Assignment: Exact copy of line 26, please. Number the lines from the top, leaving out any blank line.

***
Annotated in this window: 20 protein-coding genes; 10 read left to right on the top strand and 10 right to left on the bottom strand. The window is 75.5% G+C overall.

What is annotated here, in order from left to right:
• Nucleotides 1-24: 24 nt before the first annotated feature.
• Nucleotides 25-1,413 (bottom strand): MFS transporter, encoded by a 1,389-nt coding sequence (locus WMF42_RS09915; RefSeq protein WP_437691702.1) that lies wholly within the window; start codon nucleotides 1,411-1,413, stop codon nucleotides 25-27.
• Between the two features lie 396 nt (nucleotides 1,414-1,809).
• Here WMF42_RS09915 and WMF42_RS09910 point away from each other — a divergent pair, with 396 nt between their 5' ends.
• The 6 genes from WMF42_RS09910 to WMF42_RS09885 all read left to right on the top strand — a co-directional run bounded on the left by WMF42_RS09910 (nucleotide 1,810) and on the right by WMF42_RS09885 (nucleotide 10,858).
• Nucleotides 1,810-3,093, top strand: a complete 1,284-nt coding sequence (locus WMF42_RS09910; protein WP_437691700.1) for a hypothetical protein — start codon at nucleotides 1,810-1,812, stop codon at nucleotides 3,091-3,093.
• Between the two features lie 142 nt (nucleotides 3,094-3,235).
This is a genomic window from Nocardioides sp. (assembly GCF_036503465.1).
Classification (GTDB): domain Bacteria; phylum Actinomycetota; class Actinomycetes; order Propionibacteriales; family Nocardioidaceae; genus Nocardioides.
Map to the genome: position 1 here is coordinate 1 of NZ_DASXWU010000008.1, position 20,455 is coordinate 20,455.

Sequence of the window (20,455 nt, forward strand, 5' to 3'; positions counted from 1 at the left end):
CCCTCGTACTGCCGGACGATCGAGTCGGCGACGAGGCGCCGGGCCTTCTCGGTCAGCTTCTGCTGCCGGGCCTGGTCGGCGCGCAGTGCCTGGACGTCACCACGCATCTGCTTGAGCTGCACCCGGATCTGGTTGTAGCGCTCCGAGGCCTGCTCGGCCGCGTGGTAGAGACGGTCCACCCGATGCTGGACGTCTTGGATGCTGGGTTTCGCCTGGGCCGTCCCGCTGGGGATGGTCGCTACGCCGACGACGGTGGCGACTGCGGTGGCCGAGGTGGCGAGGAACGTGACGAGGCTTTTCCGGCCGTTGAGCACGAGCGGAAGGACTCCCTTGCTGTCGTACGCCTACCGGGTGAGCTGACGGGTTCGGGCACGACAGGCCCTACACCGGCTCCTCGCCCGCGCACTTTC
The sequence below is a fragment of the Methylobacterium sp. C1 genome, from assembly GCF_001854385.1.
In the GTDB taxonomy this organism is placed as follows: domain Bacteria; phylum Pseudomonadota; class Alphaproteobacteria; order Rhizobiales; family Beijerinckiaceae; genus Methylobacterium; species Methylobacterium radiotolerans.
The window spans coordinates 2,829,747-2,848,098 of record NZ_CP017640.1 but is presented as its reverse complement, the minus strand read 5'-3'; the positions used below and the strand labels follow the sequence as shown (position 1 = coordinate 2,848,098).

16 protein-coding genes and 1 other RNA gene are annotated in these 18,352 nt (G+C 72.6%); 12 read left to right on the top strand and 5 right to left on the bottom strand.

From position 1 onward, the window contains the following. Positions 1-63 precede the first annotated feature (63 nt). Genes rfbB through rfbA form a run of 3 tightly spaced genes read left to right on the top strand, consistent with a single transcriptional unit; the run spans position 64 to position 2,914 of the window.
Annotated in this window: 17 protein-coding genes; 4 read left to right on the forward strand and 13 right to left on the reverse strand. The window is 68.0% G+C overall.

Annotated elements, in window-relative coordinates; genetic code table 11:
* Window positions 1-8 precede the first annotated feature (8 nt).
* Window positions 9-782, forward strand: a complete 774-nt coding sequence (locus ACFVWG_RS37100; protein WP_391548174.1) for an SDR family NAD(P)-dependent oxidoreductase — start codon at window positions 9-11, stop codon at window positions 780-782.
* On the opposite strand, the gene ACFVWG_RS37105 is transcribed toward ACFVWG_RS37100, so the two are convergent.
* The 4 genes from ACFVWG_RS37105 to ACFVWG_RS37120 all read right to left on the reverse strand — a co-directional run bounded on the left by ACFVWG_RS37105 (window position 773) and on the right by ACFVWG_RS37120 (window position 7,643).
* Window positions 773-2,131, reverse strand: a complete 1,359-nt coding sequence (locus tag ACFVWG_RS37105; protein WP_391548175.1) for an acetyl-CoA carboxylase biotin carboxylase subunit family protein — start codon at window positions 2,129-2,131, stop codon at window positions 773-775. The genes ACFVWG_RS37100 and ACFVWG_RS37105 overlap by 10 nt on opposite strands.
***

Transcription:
* Window positions 773-2,131, reverse strand: a complete 1,359-nt coding sequence (locus tag ACFVWG_RS37105; protein WP_391548175.1) for an acetyl-CoA carboxylase biotin carboxylase subunit family protein — start codon at window positions 2,129-2,131, stop codon at window positions 773-775. The genes ACFVWG_RS37100 and ACFVWG_RS37105 overlap by 10 nt on opposite strands.